Saturday, October 15, 2011

In the East Wing

Bill and I are going to have a look at some of the stunning East Wing galleries at the National Gallery of Art in Washington. Come with us. They have this Bonnard, Work Table, 1926/27. I love that carpet.
And that cat.
In the same room they have sculptures by Brancusi and Giacometti. I'm drawn to this bird by Brancusi, Maiastra
Bill was drawn to Giacometti's spectral figure on The Chariot, 1950.
The National has a half dozen Joseph Cornell constructions. Here's Sand Fountain, 1948.
If you look at it from this angle you can see there is sand in the broken glass.
We've seen a number of Sol LeWitt wall pieces lately. LeWitt writes instructions for drawings and they are done by others in a variety of ways. I love Wall Drawing No. 681 C and asked Bill to walk by it. Isn't he lovely -- and what a wonderful wall!
I love Wayne Thiebaud's Cakes, 1963. That's Ed Ruscha's Lisp, 1968 beside it.
Do paintings get more cheerful than this?
I went down on one knee to catch these details. The gallery staff are so tolerant! I'm sure they've seen it all.
I wonder if the camera can get the painted texture. Bill says, "The paint is as thick as icing."
Let's see if we can catch the decorative, three dimensional frosting here.
Bill asked me to pose in front of these Rothkos. We forgot to look at the names so Bill looked them up. That's Untitled, 1953, on the left and Untitled, 1949, on the right. Pure magic. Any guesses on the name of the middle canvas?
I was very curious about this large, quite assertive, Jackson Pollock. It's called Number 1, 1950 (Lavender Mist).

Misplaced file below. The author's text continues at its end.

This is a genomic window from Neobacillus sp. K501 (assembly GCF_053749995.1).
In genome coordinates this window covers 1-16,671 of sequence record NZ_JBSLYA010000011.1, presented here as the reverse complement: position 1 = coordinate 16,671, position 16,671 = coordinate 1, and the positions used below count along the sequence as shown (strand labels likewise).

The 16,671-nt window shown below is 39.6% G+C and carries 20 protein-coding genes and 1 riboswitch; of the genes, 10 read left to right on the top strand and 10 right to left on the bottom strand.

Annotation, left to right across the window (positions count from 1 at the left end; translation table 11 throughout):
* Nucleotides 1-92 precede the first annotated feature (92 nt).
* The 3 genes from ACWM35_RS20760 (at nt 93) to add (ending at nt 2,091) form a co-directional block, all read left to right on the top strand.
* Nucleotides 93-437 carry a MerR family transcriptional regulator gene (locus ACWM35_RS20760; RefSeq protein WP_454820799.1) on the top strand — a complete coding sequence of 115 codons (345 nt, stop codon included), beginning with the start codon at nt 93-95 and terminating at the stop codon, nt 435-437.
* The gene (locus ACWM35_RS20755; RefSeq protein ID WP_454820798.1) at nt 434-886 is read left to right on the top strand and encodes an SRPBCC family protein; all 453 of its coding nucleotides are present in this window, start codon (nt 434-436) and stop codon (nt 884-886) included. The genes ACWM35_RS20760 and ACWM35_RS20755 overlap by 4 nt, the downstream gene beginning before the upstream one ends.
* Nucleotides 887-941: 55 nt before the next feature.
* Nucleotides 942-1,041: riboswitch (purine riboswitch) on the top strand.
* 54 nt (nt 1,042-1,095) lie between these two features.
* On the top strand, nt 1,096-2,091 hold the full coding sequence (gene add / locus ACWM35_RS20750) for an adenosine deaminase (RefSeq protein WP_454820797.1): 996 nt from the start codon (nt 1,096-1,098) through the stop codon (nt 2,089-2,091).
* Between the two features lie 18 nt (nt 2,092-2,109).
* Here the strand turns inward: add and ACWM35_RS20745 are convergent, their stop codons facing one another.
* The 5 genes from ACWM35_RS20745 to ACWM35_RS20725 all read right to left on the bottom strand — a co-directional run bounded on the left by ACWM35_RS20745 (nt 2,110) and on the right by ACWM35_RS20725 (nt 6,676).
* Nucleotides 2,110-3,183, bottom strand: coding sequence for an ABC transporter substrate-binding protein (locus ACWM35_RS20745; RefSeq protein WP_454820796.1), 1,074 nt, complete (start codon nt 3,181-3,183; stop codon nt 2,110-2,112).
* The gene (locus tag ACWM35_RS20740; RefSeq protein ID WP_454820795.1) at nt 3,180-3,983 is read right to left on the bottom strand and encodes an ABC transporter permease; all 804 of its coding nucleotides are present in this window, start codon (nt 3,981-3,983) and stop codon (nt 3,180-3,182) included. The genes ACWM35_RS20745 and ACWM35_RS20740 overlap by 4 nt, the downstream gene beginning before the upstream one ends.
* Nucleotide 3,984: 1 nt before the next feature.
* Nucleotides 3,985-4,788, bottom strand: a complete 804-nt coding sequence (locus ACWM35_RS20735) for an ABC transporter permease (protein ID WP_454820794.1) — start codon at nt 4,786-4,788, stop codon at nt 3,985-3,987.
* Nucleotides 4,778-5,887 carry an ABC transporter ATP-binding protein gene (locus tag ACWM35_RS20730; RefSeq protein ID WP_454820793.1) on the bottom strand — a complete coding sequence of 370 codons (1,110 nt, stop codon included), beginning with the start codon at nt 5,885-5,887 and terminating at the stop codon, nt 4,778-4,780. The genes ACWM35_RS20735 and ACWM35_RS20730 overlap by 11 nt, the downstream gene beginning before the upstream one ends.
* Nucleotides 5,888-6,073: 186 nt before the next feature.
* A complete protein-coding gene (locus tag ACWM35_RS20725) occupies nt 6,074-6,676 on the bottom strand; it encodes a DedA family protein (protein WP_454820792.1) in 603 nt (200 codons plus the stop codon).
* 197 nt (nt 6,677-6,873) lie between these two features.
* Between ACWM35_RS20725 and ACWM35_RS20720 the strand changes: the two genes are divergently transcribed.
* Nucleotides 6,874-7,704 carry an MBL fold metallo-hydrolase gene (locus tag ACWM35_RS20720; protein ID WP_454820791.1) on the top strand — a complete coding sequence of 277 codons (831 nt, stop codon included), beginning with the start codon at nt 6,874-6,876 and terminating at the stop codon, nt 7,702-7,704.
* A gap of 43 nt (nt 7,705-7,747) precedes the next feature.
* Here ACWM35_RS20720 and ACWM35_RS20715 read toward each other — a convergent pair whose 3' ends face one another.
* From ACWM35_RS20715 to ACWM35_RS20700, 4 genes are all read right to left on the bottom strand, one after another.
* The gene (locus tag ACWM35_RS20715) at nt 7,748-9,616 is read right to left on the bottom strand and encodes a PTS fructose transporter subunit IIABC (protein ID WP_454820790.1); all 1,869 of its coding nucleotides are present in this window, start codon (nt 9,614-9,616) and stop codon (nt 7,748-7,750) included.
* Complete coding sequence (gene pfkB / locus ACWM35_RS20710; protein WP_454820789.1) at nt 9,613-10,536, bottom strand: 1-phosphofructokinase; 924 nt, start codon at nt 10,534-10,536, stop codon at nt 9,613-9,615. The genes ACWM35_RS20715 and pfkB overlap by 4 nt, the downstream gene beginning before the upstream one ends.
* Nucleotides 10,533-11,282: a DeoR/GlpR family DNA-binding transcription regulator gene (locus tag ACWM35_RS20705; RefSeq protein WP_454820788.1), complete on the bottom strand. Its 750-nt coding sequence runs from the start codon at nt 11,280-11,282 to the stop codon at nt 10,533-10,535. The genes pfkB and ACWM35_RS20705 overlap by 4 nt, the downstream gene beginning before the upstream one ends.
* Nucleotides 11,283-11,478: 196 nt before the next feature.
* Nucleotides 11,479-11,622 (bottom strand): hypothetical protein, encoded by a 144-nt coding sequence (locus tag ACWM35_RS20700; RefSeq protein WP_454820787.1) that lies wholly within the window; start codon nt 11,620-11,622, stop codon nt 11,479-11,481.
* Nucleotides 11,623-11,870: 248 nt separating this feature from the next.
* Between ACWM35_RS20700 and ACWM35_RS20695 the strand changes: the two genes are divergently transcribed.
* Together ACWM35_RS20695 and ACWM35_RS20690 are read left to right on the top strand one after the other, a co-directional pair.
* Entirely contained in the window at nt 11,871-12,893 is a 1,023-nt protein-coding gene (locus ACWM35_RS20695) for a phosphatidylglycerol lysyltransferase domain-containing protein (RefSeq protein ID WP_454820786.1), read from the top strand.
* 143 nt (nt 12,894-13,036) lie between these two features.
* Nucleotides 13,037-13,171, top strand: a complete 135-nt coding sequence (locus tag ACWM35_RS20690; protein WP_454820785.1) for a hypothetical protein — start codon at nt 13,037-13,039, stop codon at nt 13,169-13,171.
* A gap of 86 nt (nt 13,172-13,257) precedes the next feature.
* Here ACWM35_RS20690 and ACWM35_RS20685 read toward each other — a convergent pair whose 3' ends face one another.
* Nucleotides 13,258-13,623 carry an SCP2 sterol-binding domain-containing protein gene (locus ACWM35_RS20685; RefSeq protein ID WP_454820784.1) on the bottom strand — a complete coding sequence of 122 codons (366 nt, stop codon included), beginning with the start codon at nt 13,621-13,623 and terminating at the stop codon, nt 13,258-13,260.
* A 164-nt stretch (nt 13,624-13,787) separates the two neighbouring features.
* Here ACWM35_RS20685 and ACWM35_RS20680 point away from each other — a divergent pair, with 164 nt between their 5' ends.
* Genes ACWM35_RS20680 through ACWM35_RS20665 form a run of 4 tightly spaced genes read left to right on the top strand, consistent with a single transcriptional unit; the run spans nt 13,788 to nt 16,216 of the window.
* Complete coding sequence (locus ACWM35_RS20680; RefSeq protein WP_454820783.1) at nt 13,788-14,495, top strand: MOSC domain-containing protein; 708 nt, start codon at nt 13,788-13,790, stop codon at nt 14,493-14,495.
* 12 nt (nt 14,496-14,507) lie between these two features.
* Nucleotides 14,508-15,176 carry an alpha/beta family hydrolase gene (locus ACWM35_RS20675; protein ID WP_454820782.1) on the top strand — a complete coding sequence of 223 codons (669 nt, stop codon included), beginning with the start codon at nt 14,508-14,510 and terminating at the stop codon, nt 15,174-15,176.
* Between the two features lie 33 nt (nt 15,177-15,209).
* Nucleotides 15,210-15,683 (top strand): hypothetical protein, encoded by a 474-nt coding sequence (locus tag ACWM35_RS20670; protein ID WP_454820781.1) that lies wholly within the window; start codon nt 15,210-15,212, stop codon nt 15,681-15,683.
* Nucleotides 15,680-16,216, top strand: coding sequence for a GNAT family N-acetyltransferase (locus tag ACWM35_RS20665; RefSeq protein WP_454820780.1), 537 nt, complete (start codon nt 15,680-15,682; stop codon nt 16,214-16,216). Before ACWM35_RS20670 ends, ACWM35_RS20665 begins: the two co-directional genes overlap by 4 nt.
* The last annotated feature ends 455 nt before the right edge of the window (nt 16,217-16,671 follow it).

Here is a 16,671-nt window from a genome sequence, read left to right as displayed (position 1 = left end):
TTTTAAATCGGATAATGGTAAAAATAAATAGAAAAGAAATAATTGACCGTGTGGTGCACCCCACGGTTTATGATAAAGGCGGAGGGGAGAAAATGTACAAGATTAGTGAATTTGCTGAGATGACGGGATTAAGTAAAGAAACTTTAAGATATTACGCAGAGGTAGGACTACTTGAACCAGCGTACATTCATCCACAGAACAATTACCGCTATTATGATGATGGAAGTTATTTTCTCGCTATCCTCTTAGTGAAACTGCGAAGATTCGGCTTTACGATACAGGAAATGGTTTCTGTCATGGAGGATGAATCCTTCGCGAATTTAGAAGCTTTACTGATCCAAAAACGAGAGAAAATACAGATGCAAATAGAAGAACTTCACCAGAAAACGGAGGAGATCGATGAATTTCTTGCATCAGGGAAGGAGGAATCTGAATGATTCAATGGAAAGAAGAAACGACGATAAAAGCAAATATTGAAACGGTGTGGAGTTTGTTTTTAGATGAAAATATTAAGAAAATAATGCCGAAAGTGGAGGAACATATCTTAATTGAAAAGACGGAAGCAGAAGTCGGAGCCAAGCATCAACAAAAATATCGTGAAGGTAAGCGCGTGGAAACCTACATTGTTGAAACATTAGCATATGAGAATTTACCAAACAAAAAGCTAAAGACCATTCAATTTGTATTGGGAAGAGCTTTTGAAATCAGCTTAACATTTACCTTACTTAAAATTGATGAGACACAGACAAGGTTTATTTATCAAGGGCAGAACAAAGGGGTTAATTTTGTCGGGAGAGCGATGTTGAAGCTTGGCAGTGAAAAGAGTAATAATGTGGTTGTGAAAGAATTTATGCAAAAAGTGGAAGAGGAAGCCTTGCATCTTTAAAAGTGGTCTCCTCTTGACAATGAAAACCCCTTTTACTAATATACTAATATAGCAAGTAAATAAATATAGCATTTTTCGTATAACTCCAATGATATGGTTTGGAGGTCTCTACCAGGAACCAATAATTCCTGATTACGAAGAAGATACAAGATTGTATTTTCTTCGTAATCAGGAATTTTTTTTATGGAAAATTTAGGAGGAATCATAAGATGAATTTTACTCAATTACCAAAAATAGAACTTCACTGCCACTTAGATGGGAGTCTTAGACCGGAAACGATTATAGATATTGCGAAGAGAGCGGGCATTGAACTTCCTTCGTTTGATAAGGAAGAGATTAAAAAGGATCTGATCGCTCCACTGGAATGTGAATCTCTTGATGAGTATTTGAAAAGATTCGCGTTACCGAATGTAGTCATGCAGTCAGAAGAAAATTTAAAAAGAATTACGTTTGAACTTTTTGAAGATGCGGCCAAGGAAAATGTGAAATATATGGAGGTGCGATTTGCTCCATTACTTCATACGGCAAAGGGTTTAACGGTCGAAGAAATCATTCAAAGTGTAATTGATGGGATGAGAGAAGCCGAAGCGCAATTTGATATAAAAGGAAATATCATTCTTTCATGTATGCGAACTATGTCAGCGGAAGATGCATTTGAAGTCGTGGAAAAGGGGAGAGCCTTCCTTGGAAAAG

I wonder if the camera can catch exactly what the surface of the painting looks like up close.
All the splashes and pools of paint.
I love the paint at the right edge of the canvas.
Between the Rothkos and the Pollack is this door into a magical room of Alexander Calder's sculptures and mobiles. It is very hard to leave this room.
We're famished by this point. The cafeteria here is first rate. It's just on the other side of this tunnel connecting the East Wing to the West.
How about this light-installation. It's Multiverse by Leo Villareal. We're not familiar with his work but we love this. We're being carried along toward the Cascade Cafe and our lunch.
The Cascade Cafe salad bar quickly became our favourite lunch spot in Washington.
If we were on the Mall we would usually nip over there for an inexpensive, fresh, wholesome, delicious plate of salads and antipasti.
And on the way in and out we would see a bit more of the vast collections of the National Gallery. At the National Gallery of Art it's natural to feed the body and the soul at the same time.


  1. Gosh, you're making me want to revisit! Wall Drawing#65 looks great with Bill walking by - perfect! And let me guess the title of the Rothko in the middle - Untitled 1951?

  2. Haha! I'm almost certain the Rothko is another "Untitled", rarecat, and early 1950s for a date has got to be right! One of those lottery machines should announce "gagné!". Glad you enjoyed the tour.

  3. Fabulous. Thanks for the scrumptious paint details. Love the textures.

  4. Thanks, Janice. I'm glad you liked the details -- I was curious about what our new camera could do. It did good!